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I am interested in knowing if anyone has ever balanced either a vulcan or duratec. It would defiantely raise the rpm limits but we all know that would not matter if the cam doesnt build power in that rpm range. It would also rev quicker but the transmissions on my cars can't keep up with the motor anyway.

I used to build small block chevys and it is amazing what it will do for output by balancing the reciprocating mass. I would think that with as little that we have to work with on these motors this could draw some massive power out of the little 6.

I have a 94 vulcan with 275K on it and never had the valve covers off. I also have a duratec with 91K on it. I think they are both great motors. Anyway I was just wondering.
 

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The advantage to balancing might not be as great as you might thing. The duratec for example... the effects of balancing will be quite different from your iron chevy 350 ci to the aluminum 182 ci duratec.

-Dan
 
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A few notes on balancing ( I balance a lot of industrial rotating components at work).

Amount of acceptable unbalance is determined by the spec you're balancing to (precision, etc.), the weight of the component, and the operating RPM of the component. The formula looks like this:

N=Gx(W/R)

Where N= the amount of unbalance, G= the spec you're balancing to, W= the weight of the component, and R= the operating RPM of the component.

A note on the "G"--these are specs used by industry. G1 is the tightest spec, and the one we use at work. It'll basically get you down to hundredths of a gram of unbalance.

So knowing that, we can make a few assumptions:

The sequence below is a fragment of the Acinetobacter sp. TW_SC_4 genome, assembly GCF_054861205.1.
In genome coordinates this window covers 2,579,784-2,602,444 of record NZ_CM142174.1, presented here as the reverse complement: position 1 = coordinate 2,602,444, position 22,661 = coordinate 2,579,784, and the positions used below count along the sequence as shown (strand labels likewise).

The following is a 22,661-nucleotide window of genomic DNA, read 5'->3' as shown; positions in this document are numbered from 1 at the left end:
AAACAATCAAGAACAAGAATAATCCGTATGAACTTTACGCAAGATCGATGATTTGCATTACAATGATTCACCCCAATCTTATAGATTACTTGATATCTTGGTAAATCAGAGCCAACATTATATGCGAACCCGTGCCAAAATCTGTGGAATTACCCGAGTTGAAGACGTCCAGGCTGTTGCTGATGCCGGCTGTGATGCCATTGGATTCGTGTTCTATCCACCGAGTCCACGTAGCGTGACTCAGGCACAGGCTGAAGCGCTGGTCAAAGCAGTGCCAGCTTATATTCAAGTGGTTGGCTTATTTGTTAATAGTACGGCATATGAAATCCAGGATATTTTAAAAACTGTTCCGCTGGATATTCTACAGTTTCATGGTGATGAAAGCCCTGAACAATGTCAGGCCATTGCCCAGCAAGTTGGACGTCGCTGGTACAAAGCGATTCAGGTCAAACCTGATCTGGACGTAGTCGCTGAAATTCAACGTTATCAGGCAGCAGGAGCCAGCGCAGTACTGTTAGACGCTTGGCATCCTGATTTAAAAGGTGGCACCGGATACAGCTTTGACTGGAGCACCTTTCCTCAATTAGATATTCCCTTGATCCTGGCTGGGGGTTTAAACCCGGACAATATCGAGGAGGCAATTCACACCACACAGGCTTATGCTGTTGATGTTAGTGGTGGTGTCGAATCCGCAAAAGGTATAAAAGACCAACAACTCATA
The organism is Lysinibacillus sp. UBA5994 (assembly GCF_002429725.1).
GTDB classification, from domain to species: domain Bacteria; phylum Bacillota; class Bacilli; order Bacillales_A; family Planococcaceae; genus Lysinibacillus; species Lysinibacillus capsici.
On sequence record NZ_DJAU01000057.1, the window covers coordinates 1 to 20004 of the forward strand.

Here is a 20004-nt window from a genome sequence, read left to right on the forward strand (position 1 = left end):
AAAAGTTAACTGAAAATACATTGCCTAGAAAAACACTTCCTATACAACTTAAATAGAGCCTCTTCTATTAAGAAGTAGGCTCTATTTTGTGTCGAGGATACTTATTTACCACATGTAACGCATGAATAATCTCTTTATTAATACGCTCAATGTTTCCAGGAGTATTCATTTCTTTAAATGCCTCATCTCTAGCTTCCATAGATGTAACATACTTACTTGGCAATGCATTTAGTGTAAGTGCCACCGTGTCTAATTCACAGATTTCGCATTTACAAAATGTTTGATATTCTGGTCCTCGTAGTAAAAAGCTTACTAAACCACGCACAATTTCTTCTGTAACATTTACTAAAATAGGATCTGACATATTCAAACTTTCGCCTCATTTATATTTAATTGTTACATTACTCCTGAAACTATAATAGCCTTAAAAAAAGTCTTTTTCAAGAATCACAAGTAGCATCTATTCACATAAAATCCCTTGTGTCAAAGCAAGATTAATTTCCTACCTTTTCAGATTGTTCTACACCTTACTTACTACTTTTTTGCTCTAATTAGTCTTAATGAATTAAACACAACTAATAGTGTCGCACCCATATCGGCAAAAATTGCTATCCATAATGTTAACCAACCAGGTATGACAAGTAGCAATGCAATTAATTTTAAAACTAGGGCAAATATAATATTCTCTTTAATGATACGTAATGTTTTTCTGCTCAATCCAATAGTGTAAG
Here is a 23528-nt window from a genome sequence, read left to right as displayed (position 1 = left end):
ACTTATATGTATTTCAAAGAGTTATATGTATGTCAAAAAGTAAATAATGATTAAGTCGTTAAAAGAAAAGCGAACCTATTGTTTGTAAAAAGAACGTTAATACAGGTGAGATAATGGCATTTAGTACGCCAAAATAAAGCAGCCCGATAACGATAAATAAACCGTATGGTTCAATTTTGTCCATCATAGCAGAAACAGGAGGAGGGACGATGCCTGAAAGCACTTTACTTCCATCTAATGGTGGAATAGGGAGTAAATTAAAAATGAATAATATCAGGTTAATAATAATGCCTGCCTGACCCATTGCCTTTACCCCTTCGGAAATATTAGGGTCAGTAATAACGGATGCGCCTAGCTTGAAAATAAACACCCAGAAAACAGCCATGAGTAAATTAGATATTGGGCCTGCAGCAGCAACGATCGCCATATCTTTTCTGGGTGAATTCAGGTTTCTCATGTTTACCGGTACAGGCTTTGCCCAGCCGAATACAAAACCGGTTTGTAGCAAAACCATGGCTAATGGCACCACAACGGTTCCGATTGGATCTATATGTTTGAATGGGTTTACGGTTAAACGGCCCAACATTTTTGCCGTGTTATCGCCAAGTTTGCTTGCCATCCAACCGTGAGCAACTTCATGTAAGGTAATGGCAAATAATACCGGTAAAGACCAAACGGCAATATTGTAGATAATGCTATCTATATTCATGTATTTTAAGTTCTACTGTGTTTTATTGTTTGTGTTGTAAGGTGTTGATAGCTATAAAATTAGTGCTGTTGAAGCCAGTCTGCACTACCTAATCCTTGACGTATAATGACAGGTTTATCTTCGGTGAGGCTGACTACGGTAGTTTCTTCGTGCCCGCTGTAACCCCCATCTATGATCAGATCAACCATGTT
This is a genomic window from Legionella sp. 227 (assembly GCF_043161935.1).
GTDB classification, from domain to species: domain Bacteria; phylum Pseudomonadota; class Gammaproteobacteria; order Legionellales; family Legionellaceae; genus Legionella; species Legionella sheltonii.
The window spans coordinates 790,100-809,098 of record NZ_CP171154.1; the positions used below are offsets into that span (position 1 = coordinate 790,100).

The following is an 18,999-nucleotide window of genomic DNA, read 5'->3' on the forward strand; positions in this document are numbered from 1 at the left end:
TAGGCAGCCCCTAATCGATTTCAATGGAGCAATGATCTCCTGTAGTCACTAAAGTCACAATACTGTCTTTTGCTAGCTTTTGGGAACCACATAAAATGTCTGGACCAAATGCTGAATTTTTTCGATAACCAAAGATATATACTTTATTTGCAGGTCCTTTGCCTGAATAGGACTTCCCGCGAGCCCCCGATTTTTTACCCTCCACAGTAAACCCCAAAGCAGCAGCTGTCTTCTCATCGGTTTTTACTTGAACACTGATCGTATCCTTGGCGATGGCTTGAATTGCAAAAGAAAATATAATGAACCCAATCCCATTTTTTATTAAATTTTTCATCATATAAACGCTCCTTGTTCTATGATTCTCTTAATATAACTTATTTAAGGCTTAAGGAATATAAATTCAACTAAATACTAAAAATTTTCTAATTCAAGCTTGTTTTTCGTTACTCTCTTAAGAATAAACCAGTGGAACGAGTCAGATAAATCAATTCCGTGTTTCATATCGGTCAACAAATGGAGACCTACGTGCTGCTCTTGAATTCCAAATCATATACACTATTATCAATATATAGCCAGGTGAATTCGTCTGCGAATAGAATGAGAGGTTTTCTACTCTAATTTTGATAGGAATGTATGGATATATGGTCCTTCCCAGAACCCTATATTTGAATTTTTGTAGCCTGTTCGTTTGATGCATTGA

--The higher the RPM, the lower the unbalance spec goes.

--The higher the weight of the rotating component, the lower the spec goes.

We could also reverse that and say:

--A lesser amount of unbalance will enable the engine to safely reach a higher RPM, limited of course by the valvetrain, and the accessories (alternator, etc) that's a whole 'nother topic though.

--A lighter rotating assembly (crank, pistons, etc) will also allow higher rpm's.


So Dan, you are correct in a sense. The Tec spins higher, so should already be balanced more closely than a OHV rotating assembly. However, most manufacturers, in the pursuit of a better bottom line, only balance as good as they need to so that the engine does not self destruct due to inbalance. Having the crank balanced at a rebuild will almost always provide gains, however small they may be. Better balancing will also reduce fatigue on other components, such as bearings. Vibration is a bearing's worst enemy.

The fact that the Tec is an aluminum block does not really matter here. The crank and other rotating components are similar to all other engines.



Here's how things are usually done for an engine balance:

Balance the crank, then attach the flywheel, or flexplate for automatics and balance that.

Pistons can be weighed, and material removed to bring all the pistons as close to possible to the lightest piston.

Rods can also be weighed, and material removed as above.

Other things can be done too, like precision balancing of the accessories (alternator, water pump, ps pump etc). This will allow these accesories to spin at a higher rpm safely also.

As a side note, the mechanicals of the SHO engine can be safely run to over 9k rpm, some speculate even 11k. It is limited by the accessories.
 

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If the idea is to raise the RPMs wouldn't a performance chip or a reflash have to be done??
 

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Most likely. Not if you have a stock car, but chances are if you are looking into balancing, you have some mods. For example, a Vulcan will alter its shift points if you do enough aspiration mods (a stock one may not shift over 5k, do MAF, injectors, intake, exhaust and it will shift at around 5600). If you want to go much higher a chip would probably be necessary. Same with a Duratec, which is already limited. Many (Venom, etc) have reported no problems shifting at 6300 RPM at WOT. Anyone tried to go higher at all (6500?) I'd be afraid of the bearings as well, in fact, it woulda been nice to get a rebuild (quality) instead of a new engine. But oh well...

I guess there's only one way to find out how this could be done. Try it. I'd assume you'd pick up a little bit but I can't see huge gains behind it, although I wouldn't be too surprised seeing something like this on a Duratec where the engine already costs a ton and they are trying to cut costs left and right to make it more affordable (case in point, call a Ford dealer and ask for a 24v engine from a gen 3 Taurus--see the price they quote you for a reman
).